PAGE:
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Friday 26 November 2010, 18:10 by Richard Meade
SUPPORTING the notion that there is a missing link between politicians and regulators when it comes to the shipping industry is not difficult, particularly in Europe.
Taking a few pot shots at Brussels in forums is widely accepted as an industry sport and concern over the perennial tension between international and regional politics is deeply ingrained within the sector.
But is this simply a convenient scapegoat on which we load our own lethargic attitudes and outmoded models of political engagement, and what if the existing links between politicians and industry are fit for purpose after all?
The annual Cadwallader lectures, set up in memory of the eminent legal mind that was Professor Francis ‘Cad’ Cadwallader, have an established tradition of challenging the status quo and delving behind questions like these with real long-term significance in the international shipping industry.
This year’s debate, held in the Lloyd’s building in London last week, was no exception. “Politicians, the European Commission, regulators and shipping — what is the missing link and the way forward?” offered distinguished figures on both sides of the fence the opportunity to dispel myths and offer real solutions.
As UK Chamber of Shipping president Jan Kopernicki pointed out in his keynote address at the event, “industry and government, private and public, must work together within Europe, to ensure Europe is the premier place to conduct maritime business in the world”.
How that happens in practice is more complicated. The debate recognised that Europe is creating a space for itself on the global stage, seeking a leadership position in many dimensions that affect shipping directly and there is some logic to having a political bloc which compares with the other major regional powers. But the deep concern about the way European Union politics routinely interferes with the necessarily international nature of shipping regulation was repeatedly raised from the industry side of the table.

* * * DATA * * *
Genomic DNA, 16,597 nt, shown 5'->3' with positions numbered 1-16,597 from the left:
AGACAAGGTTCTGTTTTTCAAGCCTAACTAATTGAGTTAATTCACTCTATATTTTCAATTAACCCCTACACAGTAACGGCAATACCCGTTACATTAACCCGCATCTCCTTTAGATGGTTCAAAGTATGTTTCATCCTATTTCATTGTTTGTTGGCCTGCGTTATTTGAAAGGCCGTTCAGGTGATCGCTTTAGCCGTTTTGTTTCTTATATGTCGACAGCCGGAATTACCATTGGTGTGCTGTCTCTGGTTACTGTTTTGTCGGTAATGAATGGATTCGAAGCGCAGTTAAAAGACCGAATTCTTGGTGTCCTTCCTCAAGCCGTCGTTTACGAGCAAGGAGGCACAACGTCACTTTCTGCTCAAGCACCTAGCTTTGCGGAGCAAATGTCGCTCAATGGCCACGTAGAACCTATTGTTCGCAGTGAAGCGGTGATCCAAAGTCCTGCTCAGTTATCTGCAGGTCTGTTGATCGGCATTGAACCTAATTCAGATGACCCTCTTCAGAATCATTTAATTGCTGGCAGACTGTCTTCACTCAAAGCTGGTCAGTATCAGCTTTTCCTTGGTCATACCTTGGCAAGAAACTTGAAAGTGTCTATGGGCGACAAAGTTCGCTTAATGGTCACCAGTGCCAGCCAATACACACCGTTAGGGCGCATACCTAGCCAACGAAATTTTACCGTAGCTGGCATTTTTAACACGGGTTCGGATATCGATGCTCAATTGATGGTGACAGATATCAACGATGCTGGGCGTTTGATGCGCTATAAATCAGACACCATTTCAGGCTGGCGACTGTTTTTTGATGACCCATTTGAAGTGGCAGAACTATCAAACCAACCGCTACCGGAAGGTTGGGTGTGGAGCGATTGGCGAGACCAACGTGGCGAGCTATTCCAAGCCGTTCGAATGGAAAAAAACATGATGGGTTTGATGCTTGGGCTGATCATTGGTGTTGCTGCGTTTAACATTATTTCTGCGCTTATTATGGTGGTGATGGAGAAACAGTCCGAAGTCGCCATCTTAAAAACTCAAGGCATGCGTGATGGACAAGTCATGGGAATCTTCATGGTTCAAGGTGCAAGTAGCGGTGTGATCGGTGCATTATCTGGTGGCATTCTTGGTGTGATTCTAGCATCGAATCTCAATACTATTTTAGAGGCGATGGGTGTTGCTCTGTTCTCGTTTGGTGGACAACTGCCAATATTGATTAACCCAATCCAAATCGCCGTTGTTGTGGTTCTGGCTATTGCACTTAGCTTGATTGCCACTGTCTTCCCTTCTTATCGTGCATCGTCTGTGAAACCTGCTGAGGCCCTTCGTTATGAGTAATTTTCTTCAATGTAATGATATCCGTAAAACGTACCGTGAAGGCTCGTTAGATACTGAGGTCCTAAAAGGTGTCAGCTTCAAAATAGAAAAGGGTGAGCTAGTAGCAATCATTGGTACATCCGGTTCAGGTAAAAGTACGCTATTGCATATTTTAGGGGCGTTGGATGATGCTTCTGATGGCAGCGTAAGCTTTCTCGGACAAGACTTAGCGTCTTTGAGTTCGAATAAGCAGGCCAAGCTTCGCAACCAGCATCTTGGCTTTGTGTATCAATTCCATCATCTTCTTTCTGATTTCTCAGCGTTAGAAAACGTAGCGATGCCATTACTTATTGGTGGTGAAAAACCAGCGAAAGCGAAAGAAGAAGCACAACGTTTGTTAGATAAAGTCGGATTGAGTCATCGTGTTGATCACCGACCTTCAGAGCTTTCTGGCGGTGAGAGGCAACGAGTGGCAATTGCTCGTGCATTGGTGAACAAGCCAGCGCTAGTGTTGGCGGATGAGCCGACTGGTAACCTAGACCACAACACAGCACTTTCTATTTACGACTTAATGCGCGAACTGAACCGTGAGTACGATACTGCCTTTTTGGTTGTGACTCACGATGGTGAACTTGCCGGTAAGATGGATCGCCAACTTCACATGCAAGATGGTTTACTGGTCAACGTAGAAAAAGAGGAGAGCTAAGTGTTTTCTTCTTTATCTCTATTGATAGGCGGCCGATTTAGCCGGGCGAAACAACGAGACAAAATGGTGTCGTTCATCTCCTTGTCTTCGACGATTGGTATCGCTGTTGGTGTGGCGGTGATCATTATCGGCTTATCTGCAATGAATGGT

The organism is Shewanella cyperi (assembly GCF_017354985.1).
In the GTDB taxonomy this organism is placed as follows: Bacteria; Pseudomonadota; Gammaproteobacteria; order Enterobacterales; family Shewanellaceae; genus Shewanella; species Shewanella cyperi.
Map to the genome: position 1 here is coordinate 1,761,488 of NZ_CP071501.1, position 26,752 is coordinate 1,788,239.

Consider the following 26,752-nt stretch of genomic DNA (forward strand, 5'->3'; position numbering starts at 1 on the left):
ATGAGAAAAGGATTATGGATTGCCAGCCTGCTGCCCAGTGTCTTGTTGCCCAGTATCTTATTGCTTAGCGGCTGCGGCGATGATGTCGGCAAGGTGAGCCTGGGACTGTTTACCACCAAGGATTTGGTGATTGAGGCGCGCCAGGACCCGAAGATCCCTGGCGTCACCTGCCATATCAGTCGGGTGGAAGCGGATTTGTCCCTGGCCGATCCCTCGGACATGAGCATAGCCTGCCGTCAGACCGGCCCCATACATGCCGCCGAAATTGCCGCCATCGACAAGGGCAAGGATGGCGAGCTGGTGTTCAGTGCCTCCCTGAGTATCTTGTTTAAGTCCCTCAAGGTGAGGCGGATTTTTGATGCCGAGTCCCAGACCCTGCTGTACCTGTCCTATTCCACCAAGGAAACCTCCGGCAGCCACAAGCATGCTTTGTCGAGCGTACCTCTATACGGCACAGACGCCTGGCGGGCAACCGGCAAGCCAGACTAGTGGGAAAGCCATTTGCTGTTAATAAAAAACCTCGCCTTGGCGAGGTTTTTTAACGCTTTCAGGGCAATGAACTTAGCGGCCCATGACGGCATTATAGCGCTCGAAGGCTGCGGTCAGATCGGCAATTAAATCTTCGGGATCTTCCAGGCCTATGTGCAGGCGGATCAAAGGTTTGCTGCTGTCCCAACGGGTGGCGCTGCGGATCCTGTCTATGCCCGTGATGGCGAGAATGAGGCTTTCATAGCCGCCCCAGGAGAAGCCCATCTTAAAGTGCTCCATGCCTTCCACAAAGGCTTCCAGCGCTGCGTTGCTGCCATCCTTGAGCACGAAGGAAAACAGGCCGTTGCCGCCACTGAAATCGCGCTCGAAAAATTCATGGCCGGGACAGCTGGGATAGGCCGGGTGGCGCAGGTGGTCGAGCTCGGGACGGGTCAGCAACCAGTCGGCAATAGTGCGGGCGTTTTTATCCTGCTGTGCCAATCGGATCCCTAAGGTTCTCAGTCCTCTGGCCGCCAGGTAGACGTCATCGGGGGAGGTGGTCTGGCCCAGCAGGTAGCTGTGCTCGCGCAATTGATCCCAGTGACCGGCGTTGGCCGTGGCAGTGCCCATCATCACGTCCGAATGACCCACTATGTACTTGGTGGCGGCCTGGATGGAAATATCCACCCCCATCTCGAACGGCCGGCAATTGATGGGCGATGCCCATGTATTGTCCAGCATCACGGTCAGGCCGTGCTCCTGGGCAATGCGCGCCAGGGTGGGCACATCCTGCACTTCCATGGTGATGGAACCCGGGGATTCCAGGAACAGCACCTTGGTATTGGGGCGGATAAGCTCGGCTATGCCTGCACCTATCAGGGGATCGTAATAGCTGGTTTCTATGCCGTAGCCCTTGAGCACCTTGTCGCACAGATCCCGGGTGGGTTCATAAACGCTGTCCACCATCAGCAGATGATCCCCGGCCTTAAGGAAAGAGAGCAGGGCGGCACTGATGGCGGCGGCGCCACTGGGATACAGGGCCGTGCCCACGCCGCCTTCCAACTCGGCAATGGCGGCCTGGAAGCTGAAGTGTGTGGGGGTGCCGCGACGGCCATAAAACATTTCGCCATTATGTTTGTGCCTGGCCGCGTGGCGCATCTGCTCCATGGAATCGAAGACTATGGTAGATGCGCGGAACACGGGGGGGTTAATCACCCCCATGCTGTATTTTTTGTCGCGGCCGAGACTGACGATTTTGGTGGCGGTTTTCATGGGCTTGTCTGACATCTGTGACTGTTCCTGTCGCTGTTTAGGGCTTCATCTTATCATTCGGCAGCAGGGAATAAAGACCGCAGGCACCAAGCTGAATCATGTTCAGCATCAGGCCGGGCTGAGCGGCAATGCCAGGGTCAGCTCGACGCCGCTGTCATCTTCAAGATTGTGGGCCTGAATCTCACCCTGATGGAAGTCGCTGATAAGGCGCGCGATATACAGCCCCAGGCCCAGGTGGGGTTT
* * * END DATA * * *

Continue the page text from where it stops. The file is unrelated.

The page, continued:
Our own Michael Grey, who was brought in to eruditely support the Eurosceptics in the room, at one point appealed to the regulators to consider some basic rules before introducing any new initiatives. Questions ranging from “are they necessary?” to “will they stifle initiative and common sense?” may seem obvious, he suggested, but if they were asked more often perhaps we wouldn’t have half the problems that we currently face.
Good regulation does take such questions into consideration, countered the government representatives. While the industry may roll its eyes at being treated once again “like naughty schoolchildren”, there is no getting away from the fact that shipping has consistently taken a reactive approach to policy and could do far more in terms of engaging the political spectrum.
Brussels may not adequately be tapped in to the maritime industry, but the shipping industry is at the moment not optimally tapped into the EU either, and would benefit from re-examining its own approach to engagement in the policy and regulatory process.